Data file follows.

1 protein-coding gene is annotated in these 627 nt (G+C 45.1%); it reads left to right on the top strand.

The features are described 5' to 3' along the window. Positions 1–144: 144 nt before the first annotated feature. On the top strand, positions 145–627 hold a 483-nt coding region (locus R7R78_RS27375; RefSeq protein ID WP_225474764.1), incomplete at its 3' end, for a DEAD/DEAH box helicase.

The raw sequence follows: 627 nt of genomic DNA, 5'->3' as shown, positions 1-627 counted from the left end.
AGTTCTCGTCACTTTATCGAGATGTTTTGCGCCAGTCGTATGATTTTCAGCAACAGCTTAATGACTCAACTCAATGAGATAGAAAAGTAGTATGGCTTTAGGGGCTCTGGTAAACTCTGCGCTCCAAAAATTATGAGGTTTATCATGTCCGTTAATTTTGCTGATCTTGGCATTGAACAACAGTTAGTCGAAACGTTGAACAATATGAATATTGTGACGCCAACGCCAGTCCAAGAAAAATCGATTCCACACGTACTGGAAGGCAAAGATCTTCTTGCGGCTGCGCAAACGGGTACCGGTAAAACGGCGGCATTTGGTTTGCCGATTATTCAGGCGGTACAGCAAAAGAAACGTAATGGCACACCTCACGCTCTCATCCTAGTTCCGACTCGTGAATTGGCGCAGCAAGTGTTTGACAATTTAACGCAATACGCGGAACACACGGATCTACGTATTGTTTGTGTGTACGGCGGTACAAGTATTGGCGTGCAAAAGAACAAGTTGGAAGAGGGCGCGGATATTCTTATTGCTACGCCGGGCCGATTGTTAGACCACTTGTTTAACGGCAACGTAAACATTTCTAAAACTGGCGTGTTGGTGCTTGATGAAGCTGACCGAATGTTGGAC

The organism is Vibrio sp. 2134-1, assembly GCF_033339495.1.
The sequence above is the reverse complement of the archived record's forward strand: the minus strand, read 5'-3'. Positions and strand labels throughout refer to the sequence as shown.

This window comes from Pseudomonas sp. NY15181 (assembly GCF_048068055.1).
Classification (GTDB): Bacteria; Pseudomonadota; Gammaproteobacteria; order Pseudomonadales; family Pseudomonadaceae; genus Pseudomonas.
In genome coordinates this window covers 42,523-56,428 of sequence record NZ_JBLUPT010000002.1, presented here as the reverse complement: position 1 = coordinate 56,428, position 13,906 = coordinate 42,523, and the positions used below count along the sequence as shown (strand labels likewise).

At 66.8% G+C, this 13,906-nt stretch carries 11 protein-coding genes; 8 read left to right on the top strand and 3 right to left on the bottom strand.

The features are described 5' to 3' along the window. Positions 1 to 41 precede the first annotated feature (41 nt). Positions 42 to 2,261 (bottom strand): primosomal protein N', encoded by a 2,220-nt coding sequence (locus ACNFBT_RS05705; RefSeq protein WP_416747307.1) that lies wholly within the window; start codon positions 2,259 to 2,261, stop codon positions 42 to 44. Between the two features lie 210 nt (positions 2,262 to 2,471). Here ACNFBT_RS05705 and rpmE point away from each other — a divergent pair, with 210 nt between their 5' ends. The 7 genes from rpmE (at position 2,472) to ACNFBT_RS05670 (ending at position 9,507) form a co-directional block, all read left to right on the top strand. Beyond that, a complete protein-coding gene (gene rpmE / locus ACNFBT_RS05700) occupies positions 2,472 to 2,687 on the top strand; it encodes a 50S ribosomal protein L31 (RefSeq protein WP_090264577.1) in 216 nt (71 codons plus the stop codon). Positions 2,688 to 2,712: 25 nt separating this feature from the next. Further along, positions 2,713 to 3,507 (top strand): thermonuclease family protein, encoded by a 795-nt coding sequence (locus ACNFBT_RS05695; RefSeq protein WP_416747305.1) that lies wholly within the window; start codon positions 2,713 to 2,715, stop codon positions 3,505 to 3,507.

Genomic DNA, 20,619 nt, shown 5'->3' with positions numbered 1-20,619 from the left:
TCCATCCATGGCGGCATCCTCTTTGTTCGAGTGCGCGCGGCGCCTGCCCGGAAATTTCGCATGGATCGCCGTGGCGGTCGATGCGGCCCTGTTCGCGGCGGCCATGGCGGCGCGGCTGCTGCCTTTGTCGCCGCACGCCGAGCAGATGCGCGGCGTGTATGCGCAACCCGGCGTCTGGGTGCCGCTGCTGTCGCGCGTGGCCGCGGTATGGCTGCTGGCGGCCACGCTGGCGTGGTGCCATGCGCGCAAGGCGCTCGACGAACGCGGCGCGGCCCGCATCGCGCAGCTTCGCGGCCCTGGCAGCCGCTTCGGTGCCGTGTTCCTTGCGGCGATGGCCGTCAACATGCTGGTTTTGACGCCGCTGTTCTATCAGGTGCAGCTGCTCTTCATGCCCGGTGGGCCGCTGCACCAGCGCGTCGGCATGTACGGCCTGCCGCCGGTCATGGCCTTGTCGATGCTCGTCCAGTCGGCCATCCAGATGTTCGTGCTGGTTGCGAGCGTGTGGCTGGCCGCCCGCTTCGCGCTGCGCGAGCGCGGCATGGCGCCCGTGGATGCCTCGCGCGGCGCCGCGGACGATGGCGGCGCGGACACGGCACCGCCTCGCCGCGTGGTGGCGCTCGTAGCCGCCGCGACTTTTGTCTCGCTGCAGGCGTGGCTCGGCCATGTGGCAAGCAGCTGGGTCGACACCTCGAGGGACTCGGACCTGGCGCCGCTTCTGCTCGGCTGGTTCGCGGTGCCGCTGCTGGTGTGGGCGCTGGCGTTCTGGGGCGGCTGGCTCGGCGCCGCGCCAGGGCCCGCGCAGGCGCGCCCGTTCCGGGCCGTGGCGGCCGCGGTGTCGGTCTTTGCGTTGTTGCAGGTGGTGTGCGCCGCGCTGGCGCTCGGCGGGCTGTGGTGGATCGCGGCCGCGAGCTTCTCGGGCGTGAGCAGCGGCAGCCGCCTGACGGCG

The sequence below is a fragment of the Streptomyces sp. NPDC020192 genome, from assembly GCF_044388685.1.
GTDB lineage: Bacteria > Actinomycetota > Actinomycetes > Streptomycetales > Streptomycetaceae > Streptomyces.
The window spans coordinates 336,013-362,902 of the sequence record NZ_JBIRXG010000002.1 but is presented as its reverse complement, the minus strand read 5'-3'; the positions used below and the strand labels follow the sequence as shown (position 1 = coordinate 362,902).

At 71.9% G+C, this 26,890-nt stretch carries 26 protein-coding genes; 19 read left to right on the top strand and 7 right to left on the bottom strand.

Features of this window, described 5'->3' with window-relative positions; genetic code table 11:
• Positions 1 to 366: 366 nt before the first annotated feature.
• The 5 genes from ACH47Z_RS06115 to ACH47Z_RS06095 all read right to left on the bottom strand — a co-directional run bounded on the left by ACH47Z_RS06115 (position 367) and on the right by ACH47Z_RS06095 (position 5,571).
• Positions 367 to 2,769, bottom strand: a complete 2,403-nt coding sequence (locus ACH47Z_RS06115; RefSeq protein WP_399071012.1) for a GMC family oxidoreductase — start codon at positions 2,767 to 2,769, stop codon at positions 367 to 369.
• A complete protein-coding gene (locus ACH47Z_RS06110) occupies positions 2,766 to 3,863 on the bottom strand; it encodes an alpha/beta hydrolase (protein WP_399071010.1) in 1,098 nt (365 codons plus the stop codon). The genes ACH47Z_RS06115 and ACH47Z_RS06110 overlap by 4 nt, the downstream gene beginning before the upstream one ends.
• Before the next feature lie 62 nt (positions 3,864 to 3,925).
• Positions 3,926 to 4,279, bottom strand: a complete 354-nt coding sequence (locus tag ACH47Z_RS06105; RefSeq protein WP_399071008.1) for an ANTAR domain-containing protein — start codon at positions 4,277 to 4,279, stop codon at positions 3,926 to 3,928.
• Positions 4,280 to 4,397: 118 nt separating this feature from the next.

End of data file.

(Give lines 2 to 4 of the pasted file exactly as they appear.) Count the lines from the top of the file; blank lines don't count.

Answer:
The features are described 5' to 3' along the window. Positions 1–144: 144 nt before the first annotated feature. On the top strand, positions 145–627 hold a 483-nt coding region (locus R7R78_RS27375; RefSeq protein ID WP_225474764.1), incomplete at its 3' end, for a DEAD/DEAH box helicase.

The raw sequence follows: 627 nt of genomic DNA, 5'->3' as shown, positions 1-627 counted from the left end.
AGTTCTCGTCACTTTATCGAGATGTTTTGCGCCAGTCGTATGATTTTCAGCAACAGCTTAATGACTCAACTCAATGAGATAGAAAAGTAGTATGGCTTTAGGGGCTCTGGTAAACTCTGCGCTCCAAAAATTATGAGGTTTATCATGTCCGTTAATTTTGCTGATCTTGGCATTGAACAACAGTTAGTCGAAACGTTGAACAATATGAATATTGTGACGCCAACGCCAGTCCAAGAAAAATCGATTCCACACGTACTGGAAGGCAAAGATCTTCTTGCGGCTGCGCAAACGGGTACCGGTAAAACGGCGGCATTTGGTTTGCCGATTATTCAGGCGGTACAGCAAAAGAAACGTAATGGCACACCTCACGCTCTCATCCTAGTTCCGACTCGTGAATTGGCGCAGCAAGTGTTTGACAATTTAACGCAATACGCGGAACACACGGATCTACGTATTGTTTGTGTGTACGGCGGTACAAGTATTGGCGTGCAAAAGAACAAGTTGGAAGAGGGCGCGGATATTCTTATTGCTACGCCGGGCCGATTGTTAGACCACTTGTTTAACGGCAACGTAAACATTTCTAAAACTGGCGTGTTGGTGCTTGATGAAGCTGACCGAATGTTGGAC